Biographical Database of NAWSA Suffragists, 1890-1920
Biography of Mary Cornett Lowes, 1866-1945
By Ashley Champion, undergraduate student, University of Missouri, Columbia
Mary Cornett was born in Madison, Indiana, in July 1866 to Charles and Mary Cornett, both of Indiana. Mary Cornett married John Livingston Lowes in June 1897, and about a year later the couple had a son, John W. Lowes. John L. Lowes worked as a professor at various colleges, including at Hanover College in Indiana, Swarthmore College in Pennsylvania, and Washington University in St. Louis, where he was also the dean of arts and sciences. The Lowes arrived in Missouri around 1909, and Mary Lowes took part in community activities, including woman suffrage.
In June 1911, Mary Cornett Lowes served on the board of directors for the Equal Suffrage League of St. Louis, and she traveled to Louisville, Kentucky, in the same year as a delegate at the National American Woman Suffrage Association convention. By August 1913, Lowes led the St. Louis League. As president, she helped coordinate a petition for the democratic representatives to urge presidential candidates to grant women voting rights. The petition target was 23,000 signatures. In September 1913, Missouri suffragists held a convention to bring to the forefront the issues of woman's rights, which were still not widely accepted by Missourians. Lowes continued to raise funds and awareness for this campaign until it reached the democratic representatives in Missouri. After the state convention, she was quoted by the Iron County Register in Ironton, Missouri, saying, "soap-box oratory and Tammany methods will be used for the coming campaign for equal suffrage." Lowes retired from her role of president of the St. Louis League in October 1914 due to exhaustion, but she returned to the helm in 1915. She withdrew her name from the presidency and the board in April 1916, but she continued to remain active in the organization.
In June 1916, the St. Louis Equal Suffrage League protested the Democratic National Convention, which met in St. Louis, to demand women's right to vote. Mary Cornett Lowes took part in the "Golden Lane Protest," so-called because an estimated three thousand women from around the country lined Locust Street carrying yellow parasols. The non-violent protest sought to make woman suffrage a priority for the Democratic Party and the incumbent President Woodrow Wilson. Lowes was honored in 1930 at a League of Women Voters' event celebrating the protest, and her name is listed on a commemorative plaque dedicated in January 1931 in Jefferson City, Missouri.
By 1920, Mary and John Lowes moved to Cambridge, Massachusetts, and John Lowes worked at Harvard University. They lived there for the rest of their lives. Mary Cornett Lowes died in 1945 in Cambridge.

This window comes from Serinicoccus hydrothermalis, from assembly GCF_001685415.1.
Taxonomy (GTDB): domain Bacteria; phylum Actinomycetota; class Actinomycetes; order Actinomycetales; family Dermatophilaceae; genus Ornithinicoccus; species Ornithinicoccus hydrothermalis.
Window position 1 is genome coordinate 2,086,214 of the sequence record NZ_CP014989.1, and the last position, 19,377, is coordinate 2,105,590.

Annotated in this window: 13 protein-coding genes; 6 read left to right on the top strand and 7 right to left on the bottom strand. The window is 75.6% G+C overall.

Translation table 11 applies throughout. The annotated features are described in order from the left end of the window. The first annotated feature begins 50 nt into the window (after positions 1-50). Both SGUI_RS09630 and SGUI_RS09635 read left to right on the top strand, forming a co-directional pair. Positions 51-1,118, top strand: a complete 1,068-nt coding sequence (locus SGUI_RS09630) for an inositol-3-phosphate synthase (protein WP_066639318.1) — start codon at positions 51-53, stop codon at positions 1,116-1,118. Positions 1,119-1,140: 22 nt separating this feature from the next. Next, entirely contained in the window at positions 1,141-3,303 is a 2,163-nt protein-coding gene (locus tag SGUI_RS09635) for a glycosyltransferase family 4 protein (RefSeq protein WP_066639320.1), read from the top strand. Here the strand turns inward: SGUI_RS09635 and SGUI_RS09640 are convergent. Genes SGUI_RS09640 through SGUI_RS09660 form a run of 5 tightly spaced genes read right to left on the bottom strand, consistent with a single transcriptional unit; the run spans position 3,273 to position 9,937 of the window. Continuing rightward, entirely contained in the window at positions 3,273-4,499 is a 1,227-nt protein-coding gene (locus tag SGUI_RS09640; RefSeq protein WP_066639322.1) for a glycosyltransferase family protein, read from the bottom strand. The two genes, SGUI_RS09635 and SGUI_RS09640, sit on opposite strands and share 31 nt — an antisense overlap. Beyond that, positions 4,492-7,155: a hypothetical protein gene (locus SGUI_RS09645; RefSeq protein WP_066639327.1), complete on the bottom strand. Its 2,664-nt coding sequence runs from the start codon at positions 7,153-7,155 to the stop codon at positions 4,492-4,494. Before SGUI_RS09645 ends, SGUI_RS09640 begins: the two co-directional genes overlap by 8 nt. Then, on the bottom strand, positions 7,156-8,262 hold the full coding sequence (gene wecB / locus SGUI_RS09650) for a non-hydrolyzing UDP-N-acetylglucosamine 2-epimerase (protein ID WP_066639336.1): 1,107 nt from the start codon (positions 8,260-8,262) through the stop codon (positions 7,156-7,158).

CAPTION: Mary Cornett Lowes, St. Louis, ca. 1916.
CREDIT: "Suffrage Leader Who Will Address a Meeting of Security League." St. Louis Post-Dispatch. February 20, 1916. Newspapers.com.
"Equal Suffrage League Elects Its New Board." St. Louis Globe-Democrat. April 12, 1916. Newspapers.com.
Harper, Ida Husted, ed. "Missouri." Chapter 24 in History of Woman Suffrage, vol. 6: 1900-1920, pp. 352-69. New York: National American Woman Suffrage Association, 1922. [LINK]
Indiana, Marriages, 1810-2001. Mary Cornett and John Livingston Lawes, June 21, 1897. Ancestry Library.
"John Livingston Lowes." Encyclopedia Britannica. Posted July 20, 1998. Last updated August 11, 2019. https://www.britannica.com/biography/John-Livingston-Lowes.
League of Women Voters of Metro St. Louis. "Missouri Suffragists." In League Reporter (August 2019): 6. http://www.lwvstl.org/.
"League of Women Voters' Anniversary." St. Louis Post-Dispatch. March 23, 1930. Newspapers.com.
Lowes, Mary C. "Suffrage Notes." St. Louis Globe Democrat. December 20, 1914. Newspapers.com.
Massachusetts, Death Index, 1901-1980. John L. Lowes, 1945, Boston, MA. Ancestry Library.
Massachusetts, Death Index, 1901-1980. Mary (Cornett) Lowes, 1945, Cambridge, MA. Ancestry Library.
Massachusetts, Passenger and Crew Lists, 1820-1963. Mary Cornett Lowes, arrival, Boston, August 11, 1935, Laconia. Ancestry Library.
Moffitt, Kelly. "In 1916, 3,000 Women in St. Louis Marched for Suffrage, Heralding an Era of Non-Violent Protest." St. Louis on the Air, produced by Mary Edwards, Alex Heuer, and Kelly Moffitt. KWMU. St. Louis Public Radio. August 24, 2016. https://news.stlpublicradio.org/post/1916-3000-women-st-louis-marched-suffrage-heralding-era-non-violent-protest.
"Mrs. Lowes Heads Suffragists." St. Louis Post-Dispatch. April 22, 1915. Newspapers.com.
"Soap-Box Oratory Will Be Used." Iron Country Register (Ironton, MO). May 28, 1914. Chronicling America: Historic American Newspapers. Library of Congress. https://chroniclingamerica.loc.gov/lccn/sn84024283/1914-05-28/ed-1/seq-2/.
"Suffrage Leader Who Will Address a Meeting of Security League." St. Louis Post-Dispatch. February 20, 1916. Newspapers.com.
"Suffragists War on Goodson Solon's Shot Draws Sarcasm." St. Louis Globe Democrat. November 6, 1913. Newspapers.com.
"St. Louis Women Are Doing Much for Equal Suffrage." St. Louis Star and Times. June 18, 1911. Newspapers.com.
United States Census, 1860, 1870, s.v. "Mary Cornett, Madison, Jefferson, IN." Ancestry Library.
United States Census, 1900, s.v. "Mary Lowes, Hanover, Jefferson, IN." Ancestry Library.
United States Census, 1910, s.v. "Mary Lowes, University Ward 2, St. Louis, MO." Ancestry Library.
United States Census, 1920, 1930, 1940, s.v. "Mary C. Lowes, Cambridge, Middlesex, MA." Ancestry Library.
"Women Seek Signatures for Suffrage Vote." St. Louis Post-Dispatch. August 17, 1913. Newspapers.com.
"Woman Suffrage Loses in 6 States, Wins in Montana." St. Louis Post-Dispatch. November 4, 1914. Newspapers.com.